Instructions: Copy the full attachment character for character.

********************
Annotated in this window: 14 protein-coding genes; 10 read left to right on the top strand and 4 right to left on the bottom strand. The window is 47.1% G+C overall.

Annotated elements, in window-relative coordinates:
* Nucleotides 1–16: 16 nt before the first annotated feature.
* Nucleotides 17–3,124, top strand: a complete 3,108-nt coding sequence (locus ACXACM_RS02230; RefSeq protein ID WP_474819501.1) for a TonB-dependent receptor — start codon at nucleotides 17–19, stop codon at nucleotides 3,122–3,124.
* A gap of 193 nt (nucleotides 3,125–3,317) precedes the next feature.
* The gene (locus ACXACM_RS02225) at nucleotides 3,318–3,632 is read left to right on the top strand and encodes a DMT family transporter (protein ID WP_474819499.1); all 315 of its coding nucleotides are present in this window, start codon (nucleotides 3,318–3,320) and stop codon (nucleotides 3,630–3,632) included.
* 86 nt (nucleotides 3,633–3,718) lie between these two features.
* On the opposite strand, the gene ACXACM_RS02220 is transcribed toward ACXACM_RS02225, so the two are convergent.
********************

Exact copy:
Annotated in this window: 14 protein-coding genes; 10 read left to right on the top strand and 4 right to left on the bottom strand. The window is 47.1% G+C overall.

Annotated elements, in window-relative coordinates:
* Nucleotides 1–16: 16 nt before the first annotated feature.
* Nucleotides 17–3,124, top strand: a complete 3,108-nt coding sequence (locus ACXACM_RS02230; RefSeq protein ID WP_474819501.1) for a TonB-dependent receptor — start codon at nucleotides 17–19, stop codon at nucleotides 3,122–3,124.
* A gap of 193 nt (nucleotides 3,125–3,317) precedes the next feature.
* The gene (locus ACXACM_RS02225) at nucleotides 3,318–3,632 is read left to right on the top strand and encodes a DMT family transporter (protein ID WP_474819499.1); all 315 of its coding nucleotides are present in this window, start codon (nucleotides 3,318–3,320) and stop codon (nucleotides 3,630–3,632) included.
* 86 nt (nucleotides 3,633–3,718) lie between these two features.
* On the opposite strand, the gene ACXACM_RS02220 is transcribed toward ACXACM_RS02225, so the two are convergent.